In March VisitEngland will launch a new £4 million domestic marketing campaign to promote UK tourism throughout 2012. We are encouraging the tourism industry to sign up to a scheme that offers 20.12% off all sorts of different accommodation and attractions. The promotion will be supported by a high-profile TV campaign.
I am sure that the House will be delighted to hear the Minister’s enthusiasm, and to hear of the worldwide advertising campaign to encourage people to come to London. Will he also publicise the fact that many Olympic venues are outside London, such as the excellent white water centre in Waltham Abbey in my constituency? Will he encourage people to enjoy the wonders of the Lee valley park, the ancient town of Waltham Abbey, its beautiful church and, of course, the wonders of the beautiful Epping forest?
I would be delighted to do that. In fact, that is one of the central aims of the campaign. We will use the torch relay, which I believe will go to my hon. Friend’s constituency on 7 July, as a way of promoting the different parts of the country that it will visit and all the things that can be done there, including, in her case, the Lee valley white water centre, as well as the Waltham Abbey church and its links with King Harold.
One of the great tourist attractions for 2012 visitors to the west midlands and north Staffordshire is the Wedgwood museum. It is facing the loss of its UNESCO-listed collection because of loopholes in pension protection fund legislation. The museum has had great assistance from the arts Minister, so will the heritage Minister now commit the Government to do everything possible to save this world-class museum?
I agree completely that it is a world-class museum. I am pleased to say that my colleague the culture Minister has already had close, detailed meetings with the administrators, and I understand that the hon. Gentleman has been closely involved as well. We will continue to help in any way we can.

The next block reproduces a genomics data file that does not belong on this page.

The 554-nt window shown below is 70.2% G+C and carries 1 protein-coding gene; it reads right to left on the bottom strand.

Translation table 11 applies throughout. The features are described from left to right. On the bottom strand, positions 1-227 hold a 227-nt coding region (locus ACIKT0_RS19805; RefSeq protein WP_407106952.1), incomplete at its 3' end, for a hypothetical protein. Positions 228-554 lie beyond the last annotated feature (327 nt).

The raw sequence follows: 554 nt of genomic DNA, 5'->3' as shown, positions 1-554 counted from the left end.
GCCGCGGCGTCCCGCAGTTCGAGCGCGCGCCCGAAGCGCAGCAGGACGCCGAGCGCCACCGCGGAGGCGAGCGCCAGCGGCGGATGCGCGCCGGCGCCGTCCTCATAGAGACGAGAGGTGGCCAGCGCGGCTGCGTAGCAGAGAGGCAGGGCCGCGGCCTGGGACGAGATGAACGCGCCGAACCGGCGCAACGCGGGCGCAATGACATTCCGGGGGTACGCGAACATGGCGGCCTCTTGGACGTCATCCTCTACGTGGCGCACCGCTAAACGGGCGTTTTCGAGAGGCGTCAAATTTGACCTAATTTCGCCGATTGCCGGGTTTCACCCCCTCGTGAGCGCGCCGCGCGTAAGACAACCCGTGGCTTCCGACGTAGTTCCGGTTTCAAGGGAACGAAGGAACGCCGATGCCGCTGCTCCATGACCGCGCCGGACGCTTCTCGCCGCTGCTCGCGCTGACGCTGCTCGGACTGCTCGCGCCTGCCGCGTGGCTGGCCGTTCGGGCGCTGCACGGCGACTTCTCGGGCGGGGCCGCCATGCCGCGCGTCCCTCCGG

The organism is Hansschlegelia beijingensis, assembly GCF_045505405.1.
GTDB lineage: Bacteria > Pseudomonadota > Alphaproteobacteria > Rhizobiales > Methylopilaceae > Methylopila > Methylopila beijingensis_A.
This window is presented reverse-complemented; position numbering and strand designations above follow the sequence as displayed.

Will the Minister cast his eye over the availability of reasonably priced hotel rooms during the Olympics? A number of my constituents have told me that they have been unable to book rooms. There seems to be a block-booking, or blocked-out, period during which these reasonably priced rooms are unavailable. The feeling is that they will be released late and charged at great expense to the punters.
My hon. Friend is right that there has been concern. I am pleased to say that the LOCOG—London Organising Committee of the Olympic Games and Paralympic Games—block booking, which was instigated some time ago, has released a tranche of rooms so there is now more supply on the market. The marketing campaign that I just mentioned is aimed at producing good value “20.12% off or better” accommodation offers not just in London, but in the London travel-to-work area and other parts of the country, so that people can get into London to view Olympic events if they want to. If they do not want to attend the Olympics but want to visit other parts of Britain instead, there will still be great offers for them to use.
There is a big problem here, and although I welcome the Government’s £4 million to encourage domestic tourism and yield the potential £2.5 billion Olympic tourism premium, does the Minister agree that the Government should act to address this scandal of extortionate price rises in London hotels during the Olympic and Paralympic games? We could take the case of Mrs Aileen Hamer from Exeter, for example. Having to pay £1,000 a night for a room with a track hoist to be able to take a disabled daughter to the Paralympics—a room which at Easter costs £375—would represent a 167% increase. Our research shows that the increase in prices across London is averaging at 315%, so will he act on behalf of those already struggling families across the UK who want to be able to afford to come to London and enjoy the Olympic and Paralympic games?
I agree with the right hon. Lady that it is vital that we have properly accessible attractions and accommodation. Indeed, a great deal of work has been done to make sure that the important legal obligations, as well as commercial opportunities, in respect of making accommodation available to people with disabilities are well understood and the opportunity is grasped. However, it has always been the case that prices alter during the season, as is entirely natural. What has happened in London is that the LOCOG block booking—she will be aware of it, as it was part of the original Olympics deal—meant there was a restriction in supply. That has now been eased as a result of the additional rooms that LOCOG has just released.